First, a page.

Barbarian (2022) is deeply unsettling and joyfully unpredictable

The horror genre seems to be thriving in 2022. Every other week I’m made aware of yet another film or series that brilliantly explores the genre. Next up on the list is Barbarian. Written and directed by Zach Cregger, it follows a woman who arrives at her Airbnb only to discover not all is as it seems.

I know what you’re thinking – “that synopsis is criminally vague” – and you’d be correct. I went into this film knowing literally nothing about the story, premise, cast or anything… and I implore anyone wanting to see this to go in with as little knowledge as possible. Even if that means exiting this review right now, do it. This happened to be one of the most joyfully unpredictable horror stories of the year. At its core, it’s a narrative not unlike other horror films we’ve seen recently, but it’s the way it’s broken up and presented that makes it feel like a fresh experience. It’s constantly subverting expectations with its unconventional approach to storytelling, and it’s quite genius. Despite being a risky move, the approach pays off. Not only does it add layers to the film in terms of its core themes, it allows the story to delve deep into certain characters without jumping around between multiple arcs concurrently.

Harnessing the terrifying power of claustrophobic horror, Barbarian wastes no time creating a tense, creepy and unsettling atmosphere. It’s all filmed in a very close-quarters environment to where the characters feel uncomfortably crammed-in, like at all times there’s just nowhere to run. Zach Cregger and cinematographer Zach Kuperstein have exhibited a masterclass in inducing terror even when there’s nothing objectively ‘scary’ on screen. Moments of character dialogue are paired with very tight shots that put the actors in your face and give off that tightly enclosed feeling. The biggest factor in what makes the horror in here so effective is the phenomenal use of lighting. Not many recent horror films have used lighting quite as creatively as Barbarian. Every shot is deliberately and perfectly lit to enhance the eerie atmosphere and trick you into thinking you see something in the hazy darkness, but you really don’t… or do you? Not since Lights Out (2016) can I think of a notably impressive use of lighting in a horror film.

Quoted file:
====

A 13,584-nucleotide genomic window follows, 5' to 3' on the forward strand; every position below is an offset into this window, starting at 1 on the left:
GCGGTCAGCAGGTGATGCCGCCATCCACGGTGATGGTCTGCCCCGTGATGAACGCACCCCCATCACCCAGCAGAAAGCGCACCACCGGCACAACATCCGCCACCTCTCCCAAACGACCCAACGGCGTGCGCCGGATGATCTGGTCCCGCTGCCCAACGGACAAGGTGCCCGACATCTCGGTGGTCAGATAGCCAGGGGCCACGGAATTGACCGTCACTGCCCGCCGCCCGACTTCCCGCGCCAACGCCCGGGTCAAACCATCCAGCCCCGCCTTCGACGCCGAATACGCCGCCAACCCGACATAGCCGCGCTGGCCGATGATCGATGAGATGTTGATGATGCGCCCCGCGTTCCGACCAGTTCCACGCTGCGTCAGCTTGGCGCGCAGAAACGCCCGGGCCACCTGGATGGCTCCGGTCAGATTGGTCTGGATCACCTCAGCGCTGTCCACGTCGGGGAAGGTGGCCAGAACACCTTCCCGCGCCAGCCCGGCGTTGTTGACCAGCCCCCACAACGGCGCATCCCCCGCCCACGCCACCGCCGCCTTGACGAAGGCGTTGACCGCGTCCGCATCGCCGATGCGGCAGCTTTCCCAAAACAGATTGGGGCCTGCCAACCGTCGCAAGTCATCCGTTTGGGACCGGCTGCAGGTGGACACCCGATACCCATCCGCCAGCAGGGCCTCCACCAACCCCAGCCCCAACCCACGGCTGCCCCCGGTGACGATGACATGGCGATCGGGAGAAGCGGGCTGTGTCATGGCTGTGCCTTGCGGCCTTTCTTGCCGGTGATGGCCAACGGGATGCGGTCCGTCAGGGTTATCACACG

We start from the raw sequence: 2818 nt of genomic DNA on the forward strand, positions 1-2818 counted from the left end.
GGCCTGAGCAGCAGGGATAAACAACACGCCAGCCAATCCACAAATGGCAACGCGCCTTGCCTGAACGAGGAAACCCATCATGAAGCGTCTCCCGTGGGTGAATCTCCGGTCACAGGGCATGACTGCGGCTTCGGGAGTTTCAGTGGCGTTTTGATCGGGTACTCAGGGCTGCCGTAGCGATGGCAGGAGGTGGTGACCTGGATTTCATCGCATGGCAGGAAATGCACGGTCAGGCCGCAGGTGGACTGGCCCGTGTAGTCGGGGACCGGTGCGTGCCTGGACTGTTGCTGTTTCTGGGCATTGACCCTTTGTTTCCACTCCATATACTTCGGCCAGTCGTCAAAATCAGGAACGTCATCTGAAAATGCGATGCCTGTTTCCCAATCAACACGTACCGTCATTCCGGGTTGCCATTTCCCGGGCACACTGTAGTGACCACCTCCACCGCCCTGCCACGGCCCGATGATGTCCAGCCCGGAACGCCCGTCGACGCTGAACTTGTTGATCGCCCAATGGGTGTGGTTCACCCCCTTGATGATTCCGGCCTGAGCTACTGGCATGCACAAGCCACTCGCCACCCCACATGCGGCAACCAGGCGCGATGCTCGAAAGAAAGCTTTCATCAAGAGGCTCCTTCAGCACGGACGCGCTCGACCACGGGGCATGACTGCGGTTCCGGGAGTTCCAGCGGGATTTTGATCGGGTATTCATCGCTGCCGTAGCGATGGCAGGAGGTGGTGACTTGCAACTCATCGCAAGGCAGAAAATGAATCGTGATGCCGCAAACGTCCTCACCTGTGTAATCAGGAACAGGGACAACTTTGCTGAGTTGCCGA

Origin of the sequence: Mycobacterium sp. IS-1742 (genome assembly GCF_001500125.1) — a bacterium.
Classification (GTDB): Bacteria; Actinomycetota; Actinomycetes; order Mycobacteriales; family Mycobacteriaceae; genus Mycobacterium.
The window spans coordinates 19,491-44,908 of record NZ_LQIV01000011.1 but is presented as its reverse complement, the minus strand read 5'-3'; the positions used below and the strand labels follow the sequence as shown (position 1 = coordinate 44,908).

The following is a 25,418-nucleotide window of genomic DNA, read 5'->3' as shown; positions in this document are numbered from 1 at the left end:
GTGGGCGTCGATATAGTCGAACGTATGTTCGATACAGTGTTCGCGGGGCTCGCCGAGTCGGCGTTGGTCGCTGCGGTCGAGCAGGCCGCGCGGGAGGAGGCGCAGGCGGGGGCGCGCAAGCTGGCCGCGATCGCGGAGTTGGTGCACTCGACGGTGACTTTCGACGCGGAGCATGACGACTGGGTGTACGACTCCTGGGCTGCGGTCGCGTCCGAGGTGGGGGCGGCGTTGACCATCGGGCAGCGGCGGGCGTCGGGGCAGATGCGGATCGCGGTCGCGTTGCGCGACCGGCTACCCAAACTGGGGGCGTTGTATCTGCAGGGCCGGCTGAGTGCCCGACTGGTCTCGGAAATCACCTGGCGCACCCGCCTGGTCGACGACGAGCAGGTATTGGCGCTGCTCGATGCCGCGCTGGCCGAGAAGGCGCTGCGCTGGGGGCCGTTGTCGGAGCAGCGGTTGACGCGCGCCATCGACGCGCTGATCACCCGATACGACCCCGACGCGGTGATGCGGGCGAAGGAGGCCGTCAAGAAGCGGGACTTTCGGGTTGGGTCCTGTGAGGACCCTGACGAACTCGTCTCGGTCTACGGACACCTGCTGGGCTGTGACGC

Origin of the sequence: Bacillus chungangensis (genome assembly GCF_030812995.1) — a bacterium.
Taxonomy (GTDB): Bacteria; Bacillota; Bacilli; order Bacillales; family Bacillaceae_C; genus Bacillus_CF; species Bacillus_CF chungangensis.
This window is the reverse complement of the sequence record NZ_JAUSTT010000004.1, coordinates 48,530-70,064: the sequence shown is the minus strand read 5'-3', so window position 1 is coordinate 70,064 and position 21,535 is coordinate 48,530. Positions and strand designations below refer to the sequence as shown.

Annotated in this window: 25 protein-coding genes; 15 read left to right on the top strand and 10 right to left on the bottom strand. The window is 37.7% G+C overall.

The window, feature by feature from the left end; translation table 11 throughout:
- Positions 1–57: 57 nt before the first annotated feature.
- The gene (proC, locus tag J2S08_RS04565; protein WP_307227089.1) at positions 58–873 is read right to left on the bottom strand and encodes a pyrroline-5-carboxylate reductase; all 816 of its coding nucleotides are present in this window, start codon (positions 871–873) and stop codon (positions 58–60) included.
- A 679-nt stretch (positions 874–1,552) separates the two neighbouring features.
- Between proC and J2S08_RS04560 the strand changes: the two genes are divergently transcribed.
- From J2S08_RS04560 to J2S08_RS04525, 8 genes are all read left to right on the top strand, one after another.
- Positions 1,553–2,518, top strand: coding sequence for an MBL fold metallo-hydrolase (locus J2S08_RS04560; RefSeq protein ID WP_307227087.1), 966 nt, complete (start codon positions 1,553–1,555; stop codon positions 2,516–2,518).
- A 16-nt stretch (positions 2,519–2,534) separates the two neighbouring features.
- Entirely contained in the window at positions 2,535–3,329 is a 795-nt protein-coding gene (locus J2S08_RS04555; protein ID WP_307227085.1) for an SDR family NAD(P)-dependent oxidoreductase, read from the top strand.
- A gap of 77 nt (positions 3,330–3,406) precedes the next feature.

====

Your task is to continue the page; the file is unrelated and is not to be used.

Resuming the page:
Now when talking about performances, I’m also going to be a little more vague than usual… so there’s your heads up. These aren’t horror performances that will rival what Mia Goth accomplishes in X (2022) and Pearl (2022), but they’re strong and believable nonetheless. Georgina Campbell is undoubtedly the standout. I’ve not seen her in anything prior to this, but her performance makes me want to check out some of her other projects. Georgina plays the role in a way that straddles this line between brave and terrified, and does a great job at making her feel real and relatable. Then there’s Bill Skarsgård who is brilliant as ever, and that’s all I’ll say about that. Finally Justin Long has a presence and he’s great too. It’s a strong lineup of actors who don’t put a foot wrong.

If I had one minor gripe, it would be that the climax could have been a little cleaner. It did feel slightly random during the final 5-10 minutes, taking me out of it a little. It could be frantic by design, but something still felt ever-so-slightly off.

In the end, Barbarian announces its presence with a narrative structure that’s creative, unpredictable and sets the film apart from the rest of the crowd. The use of lighting and tight framing to enhance the tension and create a claustrophobic atmosphere is a great touch. It’s dark, it’s gritty, it’s intense and it’s yet another gift for horror fans in 2022. What a time to be alive.

8.6/10

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